Diabetes Queensland is thrilled by news from the USA overnight
that across the world the service club Lions Club International has
a new signature cause - the global diabetes epidemic.
The world's largest volunteer organisation made the announcement
at its 100th anniversary conference in Chicago.
In their second century, Lions will now mobilize their 1.4
million members in 47,000 service clubs in 200 countries to focus
"More than 420 million people are living with diabetes, and many
more are undiagnosed because they don't have ready access to health
care, or aren't aware of the warning signs" said Lions
International President Bob Corlew. "This is where Lions
volunteers can help."
After spending much of their centennial year assessing emerging,
worldwide critical needs, Lions International selected diabetes
among other top causes such as hunger, cancer and the
Diabetes was chosen because it is a growing epidemic across all
cultures, which makes Lions' global network of volunteers uniquely
suited to help in the fight against it, says Corlew.
"Since 1925 at the behest of Helen Keller, Lions volunteers
have worked for a century to prevent blindness and improve vision
for millions around the globe," Corlew continues. "Now we want to
mobilize our global network of volunteers in the fight against
Lions clubs are developing service implementation strategies
that include diabetes screenings, camps for diabetic children,
support groups and community recreational facilities.
They also have ongoing partnerships with hospital's diabetes
prevention and lifestyle intervention programs, which help raise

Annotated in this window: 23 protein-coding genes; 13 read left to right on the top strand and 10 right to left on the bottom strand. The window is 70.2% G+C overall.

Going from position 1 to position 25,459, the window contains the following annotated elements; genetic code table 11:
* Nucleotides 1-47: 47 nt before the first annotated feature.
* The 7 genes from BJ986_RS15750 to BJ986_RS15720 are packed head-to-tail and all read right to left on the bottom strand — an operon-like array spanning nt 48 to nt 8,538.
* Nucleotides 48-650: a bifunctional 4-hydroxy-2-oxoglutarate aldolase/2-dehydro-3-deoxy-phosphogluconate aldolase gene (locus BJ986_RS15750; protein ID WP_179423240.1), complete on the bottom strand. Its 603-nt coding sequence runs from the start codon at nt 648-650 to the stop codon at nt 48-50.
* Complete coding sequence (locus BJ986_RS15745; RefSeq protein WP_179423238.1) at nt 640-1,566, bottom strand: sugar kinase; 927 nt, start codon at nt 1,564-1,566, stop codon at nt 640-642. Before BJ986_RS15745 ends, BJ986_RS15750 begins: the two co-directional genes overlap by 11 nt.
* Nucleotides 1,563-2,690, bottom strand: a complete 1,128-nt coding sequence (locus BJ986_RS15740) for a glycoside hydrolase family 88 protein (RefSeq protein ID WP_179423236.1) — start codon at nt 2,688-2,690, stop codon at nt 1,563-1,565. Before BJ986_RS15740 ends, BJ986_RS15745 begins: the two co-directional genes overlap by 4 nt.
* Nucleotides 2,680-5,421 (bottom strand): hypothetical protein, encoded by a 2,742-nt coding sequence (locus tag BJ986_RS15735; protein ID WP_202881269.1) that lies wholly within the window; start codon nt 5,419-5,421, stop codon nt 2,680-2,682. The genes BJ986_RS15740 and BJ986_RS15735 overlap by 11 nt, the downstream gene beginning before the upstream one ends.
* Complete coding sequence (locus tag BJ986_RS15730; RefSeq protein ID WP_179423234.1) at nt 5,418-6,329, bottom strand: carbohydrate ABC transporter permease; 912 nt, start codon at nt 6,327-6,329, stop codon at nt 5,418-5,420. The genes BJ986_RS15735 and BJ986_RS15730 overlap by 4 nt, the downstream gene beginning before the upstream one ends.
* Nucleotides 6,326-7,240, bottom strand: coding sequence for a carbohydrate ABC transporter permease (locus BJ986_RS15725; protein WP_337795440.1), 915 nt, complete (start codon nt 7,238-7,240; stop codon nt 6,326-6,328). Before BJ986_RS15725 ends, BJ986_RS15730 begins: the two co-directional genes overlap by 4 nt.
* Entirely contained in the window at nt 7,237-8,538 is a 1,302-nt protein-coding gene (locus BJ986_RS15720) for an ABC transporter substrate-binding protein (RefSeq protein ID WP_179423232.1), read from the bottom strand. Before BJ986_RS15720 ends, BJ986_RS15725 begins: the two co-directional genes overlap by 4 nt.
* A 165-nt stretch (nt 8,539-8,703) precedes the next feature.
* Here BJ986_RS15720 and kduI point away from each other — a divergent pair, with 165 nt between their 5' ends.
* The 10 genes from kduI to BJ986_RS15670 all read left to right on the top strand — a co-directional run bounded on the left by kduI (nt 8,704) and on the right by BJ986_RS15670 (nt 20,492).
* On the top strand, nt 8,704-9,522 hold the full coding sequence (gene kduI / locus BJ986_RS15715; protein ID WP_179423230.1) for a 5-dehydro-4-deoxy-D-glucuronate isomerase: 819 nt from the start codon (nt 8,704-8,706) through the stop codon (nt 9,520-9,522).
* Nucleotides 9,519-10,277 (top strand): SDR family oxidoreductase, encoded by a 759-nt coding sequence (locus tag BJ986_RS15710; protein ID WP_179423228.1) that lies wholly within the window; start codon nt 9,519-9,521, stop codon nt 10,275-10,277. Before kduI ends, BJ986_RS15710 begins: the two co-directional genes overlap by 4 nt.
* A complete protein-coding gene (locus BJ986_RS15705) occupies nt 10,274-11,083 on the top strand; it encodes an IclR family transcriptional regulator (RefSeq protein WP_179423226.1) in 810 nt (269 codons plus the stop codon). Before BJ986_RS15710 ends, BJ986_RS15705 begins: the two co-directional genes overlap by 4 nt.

awareness about Type 2 diabetes and aim to prevent or delay onset
in people at risk.
"Many of our clubs are already piloting diabetes prevention
work," continued Corlew.
Lions clubs have served more than 1.2 million people through
diabetes projects in the last year.
"Lions clubs volunteers are a good fit to work on diabetes
prevention and care because we are your coworker, your next door
neighbor, your family member. So our approach to diabetes is
personal and sustainable," said Gina Prendki, a
Windy City Lions Club volunteer in Chicago and a staff
person developing the implementation strategy for Lions
"Our network of volunteers come from a wide variety of
backgrounds which means we can come up with creative solutions and
act relatively quickly to meet community needs.
"Whether it is hosting a summer camp for children with diabetes,
distributing educational materials at community events, helping an
individual gain access to needed diabetes care, or organizing an
annual marathon for diabetes research, Lions are committed to
investing in their communities and improving the quality of life
for all," said Gina Prendki.
Lions International celebrated its 100th year of
humanitarian service at its annual international convention at
McCormick Place Convention Center in Chicago, the city where
Lions began. Over 30,000 Lions from 110 countries gathered
in Chicago from June 28 to July 4th, making the
convention its largest ever held in North America